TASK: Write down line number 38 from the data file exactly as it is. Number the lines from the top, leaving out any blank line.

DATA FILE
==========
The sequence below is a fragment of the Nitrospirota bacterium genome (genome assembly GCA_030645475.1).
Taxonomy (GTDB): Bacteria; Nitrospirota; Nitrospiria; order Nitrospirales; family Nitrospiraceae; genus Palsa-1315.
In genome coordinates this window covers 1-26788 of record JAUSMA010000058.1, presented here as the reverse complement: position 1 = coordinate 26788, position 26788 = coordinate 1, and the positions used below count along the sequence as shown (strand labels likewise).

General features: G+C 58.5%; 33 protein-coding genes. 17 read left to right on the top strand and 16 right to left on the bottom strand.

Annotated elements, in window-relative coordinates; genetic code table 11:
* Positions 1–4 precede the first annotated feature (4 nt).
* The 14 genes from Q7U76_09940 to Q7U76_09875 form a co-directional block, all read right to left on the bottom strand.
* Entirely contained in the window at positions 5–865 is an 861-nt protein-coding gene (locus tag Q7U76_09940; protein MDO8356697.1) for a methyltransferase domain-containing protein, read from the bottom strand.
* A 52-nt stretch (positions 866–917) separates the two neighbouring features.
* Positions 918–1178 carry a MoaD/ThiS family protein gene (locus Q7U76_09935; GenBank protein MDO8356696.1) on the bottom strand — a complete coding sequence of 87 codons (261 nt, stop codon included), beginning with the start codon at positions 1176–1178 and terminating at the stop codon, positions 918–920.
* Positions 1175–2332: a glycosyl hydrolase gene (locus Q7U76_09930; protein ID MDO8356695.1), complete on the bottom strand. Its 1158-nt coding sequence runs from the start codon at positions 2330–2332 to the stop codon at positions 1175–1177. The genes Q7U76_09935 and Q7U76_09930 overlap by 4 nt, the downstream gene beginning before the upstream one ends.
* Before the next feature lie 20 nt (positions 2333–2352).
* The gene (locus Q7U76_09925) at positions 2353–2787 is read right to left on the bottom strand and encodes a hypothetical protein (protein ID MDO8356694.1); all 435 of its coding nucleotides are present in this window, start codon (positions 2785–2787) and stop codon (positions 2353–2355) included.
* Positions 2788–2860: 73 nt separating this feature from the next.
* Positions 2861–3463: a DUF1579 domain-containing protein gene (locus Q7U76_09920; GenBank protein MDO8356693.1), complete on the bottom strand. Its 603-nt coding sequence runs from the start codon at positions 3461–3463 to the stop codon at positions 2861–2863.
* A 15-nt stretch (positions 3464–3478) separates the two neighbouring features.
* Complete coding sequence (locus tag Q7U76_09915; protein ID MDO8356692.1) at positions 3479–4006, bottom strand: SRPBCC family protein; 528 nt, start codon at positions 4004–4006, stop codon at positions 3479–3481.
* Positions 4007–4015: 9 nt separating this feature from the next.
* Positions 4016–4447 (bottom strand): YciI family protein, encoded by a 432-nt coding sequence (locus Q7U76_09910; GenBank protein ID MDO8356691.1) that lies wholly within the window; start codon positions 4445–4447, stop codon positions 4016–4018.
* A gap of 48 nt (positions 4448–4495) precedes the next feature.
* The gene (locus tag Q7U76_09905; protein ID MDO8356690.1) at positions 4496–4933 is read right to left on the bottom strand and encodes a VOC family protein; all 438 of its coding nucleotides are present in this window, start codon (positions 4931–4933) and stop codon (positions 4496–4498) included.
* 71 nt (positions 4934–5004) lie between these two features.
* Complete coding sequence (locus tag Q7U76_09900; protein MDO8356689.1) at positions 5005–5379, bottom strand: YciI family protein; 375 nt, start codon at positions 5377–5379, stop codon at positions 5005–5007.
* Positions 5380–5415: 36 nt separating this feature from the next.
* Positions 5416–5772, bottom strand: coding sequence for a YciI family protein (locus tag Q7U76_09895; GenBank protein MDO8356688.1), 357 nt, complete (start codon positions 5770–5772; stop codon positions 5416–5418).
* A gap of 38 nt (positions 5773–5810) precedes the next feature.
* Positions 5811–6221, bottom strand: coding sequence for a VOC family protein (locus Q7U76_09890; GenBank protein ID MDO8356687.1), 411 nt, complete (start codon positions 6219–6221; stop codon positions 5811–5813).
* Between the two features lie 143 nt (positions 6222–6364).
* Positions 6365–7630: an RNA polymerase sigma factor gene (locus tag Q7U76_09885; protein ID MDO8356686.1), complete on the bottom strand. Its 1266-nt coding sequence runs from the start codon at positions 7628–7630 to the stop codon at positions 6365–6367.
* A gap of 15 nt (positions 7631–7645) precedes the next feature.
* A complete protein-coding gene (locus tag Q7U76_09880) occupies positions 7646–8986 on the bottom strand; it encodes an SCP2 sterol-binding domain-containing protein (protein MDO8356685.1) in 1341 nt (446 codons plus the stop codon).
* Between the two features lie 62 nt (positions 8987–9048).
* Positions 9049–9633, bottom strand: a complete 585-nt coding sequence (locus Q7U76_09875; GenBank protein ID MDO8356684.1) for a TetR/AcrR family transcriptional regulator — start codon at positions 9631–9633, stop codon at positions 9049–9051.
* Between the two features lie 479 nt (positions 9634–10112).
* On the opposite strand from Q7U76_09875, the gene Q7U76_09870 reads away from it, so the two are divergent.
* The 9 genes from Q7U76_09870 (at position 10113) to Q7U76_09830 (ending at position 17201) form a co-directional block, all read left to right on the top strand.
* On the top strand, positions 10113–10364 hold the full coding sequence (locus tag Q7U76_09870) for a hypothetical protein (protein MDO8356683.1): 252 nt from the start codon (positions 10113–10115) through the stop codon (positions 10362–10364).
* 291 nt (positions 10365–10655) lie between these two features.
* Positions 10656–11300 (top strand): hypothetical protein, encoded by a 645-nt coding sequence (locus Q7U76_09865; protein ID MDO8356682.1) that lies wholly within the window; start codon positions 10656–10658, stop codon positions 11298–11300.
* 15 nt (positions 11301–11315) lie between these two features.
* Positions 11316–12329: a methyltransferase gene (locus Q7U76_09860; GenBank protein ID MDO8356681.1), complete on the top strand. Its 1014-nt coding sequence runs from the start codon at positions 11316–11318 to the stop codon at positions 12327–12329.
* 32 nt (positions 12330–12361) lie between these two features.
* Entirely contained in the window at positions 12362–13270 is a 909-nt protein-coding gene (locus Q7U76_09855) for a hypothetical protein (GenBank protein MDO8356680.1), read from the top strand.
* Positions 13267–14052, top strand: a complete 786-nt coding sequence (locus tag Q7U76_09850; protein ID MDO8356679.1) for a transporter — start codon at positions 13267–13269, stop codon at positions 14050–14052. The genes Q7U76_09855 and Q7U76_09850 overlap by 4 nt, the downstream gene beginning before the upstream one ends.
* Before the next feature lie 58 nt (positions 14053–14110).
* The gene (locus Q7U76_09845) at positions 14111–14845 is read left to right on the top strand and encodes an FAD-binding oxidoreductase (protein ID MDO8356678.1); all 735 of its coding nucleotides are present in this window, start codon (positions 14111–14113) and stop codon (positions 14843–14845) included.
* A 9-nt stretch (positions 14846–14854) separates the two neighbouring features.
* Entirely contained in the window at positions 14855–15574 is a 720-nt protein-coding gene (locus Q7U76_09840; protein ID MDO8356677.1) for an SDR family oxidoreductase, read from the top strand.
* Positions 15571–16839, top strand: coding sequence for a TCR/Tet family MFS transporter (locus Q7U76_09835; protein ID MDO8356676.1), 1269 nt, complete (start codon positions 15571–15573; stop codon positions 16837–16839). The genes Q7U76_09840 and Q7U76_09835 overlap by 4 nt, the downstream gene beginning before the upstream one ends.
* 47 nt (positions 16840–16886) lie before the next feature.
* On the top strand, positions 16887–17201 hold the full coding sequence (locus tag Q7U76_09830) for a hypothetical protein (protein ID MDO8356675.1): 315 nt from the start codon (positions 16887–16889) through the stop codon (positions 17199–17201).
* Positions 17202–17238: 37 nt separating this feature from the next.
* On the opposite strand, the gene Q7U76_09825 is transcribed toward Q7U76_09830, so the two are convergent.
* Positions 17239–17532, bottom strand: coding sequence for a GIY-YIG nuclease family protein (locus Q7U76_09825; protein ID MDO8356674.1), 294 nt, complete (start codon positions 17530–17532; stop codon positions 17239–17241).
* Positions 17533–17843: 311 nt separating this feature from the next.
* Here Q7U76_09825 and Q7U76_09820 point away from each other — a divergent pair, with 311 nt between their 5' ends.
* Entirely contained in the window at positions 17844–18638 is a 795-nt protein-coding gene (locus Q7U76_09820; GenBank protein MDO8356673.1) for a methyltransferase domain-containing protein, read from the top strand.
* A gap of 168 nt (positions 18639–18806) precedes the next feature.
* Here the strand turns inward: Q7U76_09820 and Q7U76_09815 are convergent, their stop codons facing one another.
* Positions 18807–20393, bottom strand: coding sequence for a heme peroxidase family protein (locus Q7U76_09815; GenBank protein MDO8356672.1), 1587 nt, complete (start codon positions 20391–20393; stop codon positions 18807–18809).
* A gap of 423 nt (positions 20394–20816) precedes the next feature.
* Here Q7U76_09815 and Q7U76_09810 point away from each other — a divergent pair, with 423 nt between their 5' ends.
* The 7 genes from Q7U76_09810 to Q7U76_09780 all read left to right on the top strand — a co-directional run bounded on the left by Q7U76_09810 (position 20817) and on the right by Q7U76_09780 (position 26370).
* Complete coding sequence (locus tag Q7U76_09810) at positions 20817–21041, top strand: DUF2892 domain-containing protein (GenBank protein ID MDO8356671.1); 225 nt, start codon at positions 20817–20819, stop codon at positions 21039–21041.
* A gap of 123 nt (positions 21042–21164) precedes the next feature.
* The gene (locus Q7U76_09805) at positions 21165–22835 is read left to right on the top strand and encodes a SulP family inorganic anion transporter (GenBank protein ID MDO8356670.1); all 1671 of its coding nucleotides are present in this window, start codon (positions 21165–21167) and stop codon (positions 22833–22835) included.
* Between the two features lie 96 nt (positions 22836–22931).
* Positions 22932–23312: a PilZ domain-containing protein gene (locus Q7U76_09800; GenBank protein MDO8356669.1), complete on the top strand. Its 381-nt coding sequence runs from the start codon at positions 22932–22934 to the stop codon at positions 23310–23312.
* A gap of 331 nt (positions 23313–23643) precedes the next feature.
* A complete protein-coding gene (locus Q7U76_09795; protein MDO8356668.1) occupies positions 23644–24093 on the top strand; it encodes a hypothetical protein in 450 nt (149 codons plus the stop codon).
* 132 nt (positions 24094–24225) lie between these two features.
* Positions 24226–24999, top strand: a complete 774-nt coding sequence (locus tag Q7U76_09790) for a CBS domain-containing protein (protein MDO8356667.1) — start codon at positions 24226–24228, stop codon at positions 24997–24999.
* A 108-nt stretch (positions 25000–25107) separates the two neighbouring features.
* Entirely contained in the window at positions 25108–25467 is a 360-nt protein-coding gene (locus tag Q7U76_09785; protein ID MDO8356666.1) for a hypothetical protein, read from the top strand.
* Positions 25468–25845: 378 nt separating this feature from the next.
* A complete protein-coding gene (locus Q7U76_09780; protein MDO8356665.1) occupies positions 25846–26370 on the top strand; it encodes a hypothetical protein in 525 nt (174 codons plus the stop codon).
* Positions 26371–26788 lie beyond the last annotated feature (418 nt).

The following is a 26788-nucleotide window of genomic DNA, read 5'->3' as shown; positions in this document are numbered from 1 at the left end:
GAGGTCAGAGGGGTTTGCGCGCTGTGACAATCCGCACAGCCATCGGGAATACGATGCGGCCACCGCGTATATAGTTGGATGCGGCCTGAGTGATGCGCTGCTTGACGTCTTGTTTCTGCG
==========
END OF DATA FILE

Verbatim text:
* 291 nt (positions 10365–10655) lie between these two features.